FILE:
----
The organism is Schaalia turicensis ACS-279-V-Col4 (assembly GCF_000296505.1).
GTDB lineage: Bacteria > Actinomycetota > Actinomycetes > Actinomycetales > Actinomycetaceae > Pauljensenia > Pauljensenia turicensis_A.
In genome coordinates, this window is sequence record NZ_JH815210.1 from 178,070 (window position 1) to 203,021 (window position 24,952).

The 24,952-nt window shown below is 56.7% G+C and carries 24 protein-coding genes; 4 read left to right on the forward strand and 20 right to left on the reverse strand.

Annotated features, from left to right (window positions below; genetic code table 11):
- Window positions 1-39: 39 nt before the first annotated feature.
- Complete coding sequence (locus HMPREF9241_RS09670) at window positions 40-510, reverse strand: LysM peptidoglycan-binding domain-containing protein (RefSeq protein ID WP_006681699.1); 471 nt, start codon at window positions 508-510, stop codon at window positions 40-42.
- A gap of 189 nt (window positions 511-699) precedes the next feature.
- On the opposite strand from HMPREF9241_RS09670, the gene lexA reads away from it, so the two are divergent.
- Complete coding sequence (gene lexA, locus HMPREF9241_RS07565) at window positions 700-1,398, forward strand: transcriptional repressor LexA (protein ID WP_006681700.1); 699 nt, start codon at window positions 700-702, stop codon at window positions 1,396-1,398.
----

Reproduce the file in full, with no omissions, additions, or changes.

The organism is Schaalia turicensis ACS-279-V-Col4 (assembly GCF_000296505.1).
GTDB lineage: Bacteria > Actinomycetota > Actinomycetes > Actinomycetales > Actinomycetaceae > Pauljensenia > Pauljensenia turicensis_A.
In genome coordinates, this window is sequence record NZ_JH815210.1 from 178,070 (window position 1) to 203,021 (window position 24,952).

The 24,952-nt window shown below is 56.7% G+C and carries 24 protein-coding genes; 4 read left to right on the forward strand and 20 right to left on the reverse strand.

Annotated features, from left to right (window positions below; genetic code table 11):
- Window positions 1-39: 39 nt before the first annotated feature.
- Complete coding sequence (locus HMPREF9241_RS09670) at window positions 40-510, reverse strand: LysM peptidoglycan-binding domain-containing protein (RefSeq protein ID WP_006681699.1); 471 nt, start codon at window positions 508-510, stop codon at window positions 40-42.
- A gap of 189 nt (window positions 511-699) precedes the next feature.
- On the opposite strand from HMPREF9241_RS09670, the gene lexA reads away from it, so the two are divergent.
- Complete coding sequence (gene lexA, locus HMPREF9241_RS07565) at window positions 700-1,398, forward strand: transcriptional repressor LexA (protein ID WP_006681700.1); 699 nt, start codon at window positions 700-702, stop codon at window positions 1,396-1,398.